Rules Of Origin (ROO)

Goods that combine components from more than one trading bloc are subject to the Rules Of Origin procedure. Goods made in the EU are zero-rated on arrival in the UK, while the status of duty payable on third country components or ingredients used in EU goods is determined by applying Rules Of Origin. These establish whether or not the third country component has been transformed sufficiently for it to be considered an integral part of a new product. If it is a fellow traveller in a blended product, for instance, it is liable for duty.

The first target is to ascertain whether or not the component concerned has been absorbed into the finished EU product. If so, it can usually be covered by the duty payable on the finished product. If, on the other hand, it can be recovered from or identified within the EU product, the third country component may be liable for third country duty pro rata. The key marker is whether or not the third country component qualifies for a change of customs code. This will be decided by the UK customs staff on a case by case basis.

In the case of third country extra virgin olive oil (1509 2000), it is considered a fellow traveller in a blended product. This currently stands at 104 gbp per 100kg, according to the UK government online tariff service, (as of check made on May 29).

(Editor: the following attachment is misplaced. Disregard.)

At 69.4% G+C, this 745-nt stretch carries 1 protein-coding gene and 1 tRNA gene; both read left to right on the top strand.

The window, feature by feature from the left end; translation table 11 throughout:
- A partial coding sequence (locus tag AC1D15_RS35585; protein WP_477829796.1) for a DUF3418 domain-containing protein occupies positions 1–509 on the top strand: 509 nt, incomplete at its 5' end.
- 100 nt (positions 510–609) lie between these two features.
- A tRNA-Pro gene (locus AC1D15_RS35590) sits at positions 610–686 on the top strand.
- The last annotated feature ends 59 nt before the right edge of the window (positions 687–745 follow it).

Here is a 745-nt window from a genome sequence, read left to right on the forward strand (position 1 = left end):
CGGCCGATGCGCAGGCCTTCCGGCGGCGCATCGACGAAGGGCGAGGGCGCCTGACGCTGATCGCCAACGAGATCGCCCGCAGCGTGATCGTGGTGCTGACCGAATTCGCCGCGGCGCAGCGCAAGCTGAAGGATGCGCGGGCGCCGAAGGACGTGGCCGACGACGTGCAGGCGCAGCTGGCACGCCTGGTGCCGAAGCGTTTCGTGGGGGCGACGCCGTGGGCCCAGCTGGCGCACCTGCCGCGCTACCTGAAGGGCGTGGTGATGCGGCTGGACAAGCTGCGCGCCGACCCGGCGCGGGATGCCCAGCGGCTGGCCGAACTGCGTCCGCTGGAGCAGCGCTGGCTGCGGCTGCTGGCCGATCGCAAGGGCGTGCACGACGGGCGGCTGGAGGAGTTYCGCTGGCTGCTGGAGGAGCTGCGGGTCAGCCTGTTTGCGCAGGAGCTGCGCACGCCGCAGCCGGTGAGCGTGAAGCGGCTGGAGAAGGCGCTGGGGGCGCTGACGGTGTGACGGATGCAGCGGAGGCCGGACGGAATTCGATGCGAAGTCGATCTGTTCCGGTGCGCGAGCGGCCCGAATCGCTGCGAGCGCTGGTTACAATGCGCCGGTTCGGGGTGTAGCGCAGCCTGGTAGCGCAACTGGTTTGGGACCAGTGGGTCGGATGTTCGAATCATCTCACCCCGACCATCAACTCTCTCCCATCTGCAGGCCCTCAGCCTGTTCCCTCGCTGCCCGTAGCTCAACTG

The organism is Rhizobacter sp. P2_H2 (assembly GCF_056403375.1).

Westminster faces customs stalemate

The Scottish parliament is accusing Westminster of intransigence over the halted building work at the Scottish car ferryport of Cairnryan. Work to build a Border Controls Post (BCP) started after getting a government green light last year. Since then, construction has ground to a halt, as Westminster has refused to give a binding commitment to fund the BCP in full.

Sailings from Stranraer were transferred to the nearby Dumfries and Galloway port of Craigryan back in 2012, for operational reasons. Wholly-owned by Larne Harbour Ltd, Craigryan is a part of the P&O landside portfolio. It can operate up to 16 sailings a day, serving destinations in Northern Ireland.

While Brexit negotiations were in progress, Westminster was committed to funding border infrastructure in full. The Scottish parliament is concerned that it may end up footing part of the bill for port infrastructure on a privately-owned facility. There are also political sensitivities about a requirement for customs facilities on what is currently an internal border.